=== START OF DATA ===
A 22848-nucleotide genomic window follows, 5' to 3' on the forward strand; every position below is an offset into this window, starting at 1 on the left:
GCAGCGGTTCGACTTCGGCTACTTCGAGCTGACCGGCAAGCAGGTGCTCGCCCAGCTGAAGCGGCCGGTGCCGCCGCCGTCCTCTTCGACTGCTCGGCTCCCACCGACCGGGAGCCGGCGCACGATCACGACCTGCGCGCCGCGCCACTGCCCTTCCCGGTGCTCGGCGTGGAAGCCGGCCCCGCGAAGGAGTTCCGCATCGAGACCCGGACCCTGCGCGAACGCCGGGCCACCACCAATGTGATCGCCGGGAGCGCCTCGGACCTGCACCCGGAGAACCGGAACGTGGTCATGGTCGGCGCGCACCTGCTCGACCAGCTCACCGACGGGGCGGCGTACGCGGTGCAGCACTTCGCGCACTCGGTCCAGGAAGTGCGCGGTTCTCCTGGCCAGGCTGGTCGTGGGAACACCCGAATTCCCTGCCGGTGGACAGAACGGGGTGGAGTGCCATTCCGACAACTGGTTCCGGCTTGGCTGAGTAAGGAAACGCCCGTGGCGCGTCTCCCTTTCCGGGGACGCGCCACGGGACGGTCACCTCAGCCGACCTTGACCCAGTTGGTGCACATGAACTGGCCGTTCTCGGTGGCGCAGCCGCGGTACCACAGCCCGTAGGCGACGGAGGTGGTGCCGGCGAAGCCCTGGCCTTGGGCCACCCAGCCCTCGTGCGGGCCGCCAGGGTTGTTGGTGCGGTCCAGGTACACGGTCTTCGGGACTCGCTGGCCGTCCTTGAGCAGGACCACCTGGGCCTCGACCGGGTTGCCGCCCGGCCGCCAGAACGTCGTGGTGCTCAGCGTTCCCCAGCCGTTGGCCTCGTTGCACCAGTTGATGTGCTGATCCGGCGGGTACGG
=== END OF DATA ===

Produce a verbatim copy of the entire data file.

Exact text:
A 22848-nucleotide genomic window follows, 5' to 3' on the forward strand; every position below is an offset into this window, starting at 1 on the left:
GCAGCGGTTCGACTTCGGCTACTTCGAGCTGACCGGCAAGCAGGTGCTCGCCCAGCTGAAGCGGCCGGTGCCGCCGCCGTCCTCTTCGACTGCTCGGCTCCCACCGACCGGGAGCCGGCGCACGATCACGACCTGCGCGCCGCGCCACTGCCCTTCCCGGTGCTCGGCGTGGAAGCCGGCCCCGCGAAGGAGTTCCGCATCGAGACCCGGACCCTGCGCGAACGCCGGGCCACCACCAATGTGATCGCCGGGAGCGCCTCGGACCTGCACCCGGAGAACCGGAACGTGGTCATGGTCGGCGCGCACCTGCTCGACCAGCTCACCGACGGGGCGGCGTACGCGGTGCAGCACTTCGCGCACTCGGTCCAGGAAGTGCGCGGTTCTCCTGGCCAGGCTGGTCGTGGGAACACCCGAATTCCCTGCCGGTGGACAGAACGGGGTGGAGTGCCATTCCGACAACTGGTTCCGGCTTGGCTGAGTAAGGAAACGCCCGTGGCGCGTCTCCCTTTCCGGGGACGCGCCACGGGACGGTCACCTCAGCCGACCTTGACCCAGTTGGTGCACATGAACTGGCCGTTCTCGGTGGCGCAGCCGCGGTACCACAGCCCGTAGGCGACGGAGGTGGTGCCGGCGAAGCCCTGGCCTTGGGCCACCCAGCCCTCGTGCGGGCCGCCAGGGTTGTTGGTGCGGTCCAGGTACACGGTCTTCGGGACTCGCTGGCCGTCCTTGAGCAGGACCACCTGGGCCTCGACCGGGTTGCCGCCCGGCCGCCAGAACGTCGTGGTGCTCAGCGTTCCCCAGCCGTTGGCCTCGTTGCACCAGTTGATGTGCTGATCCGGCGGGTACGG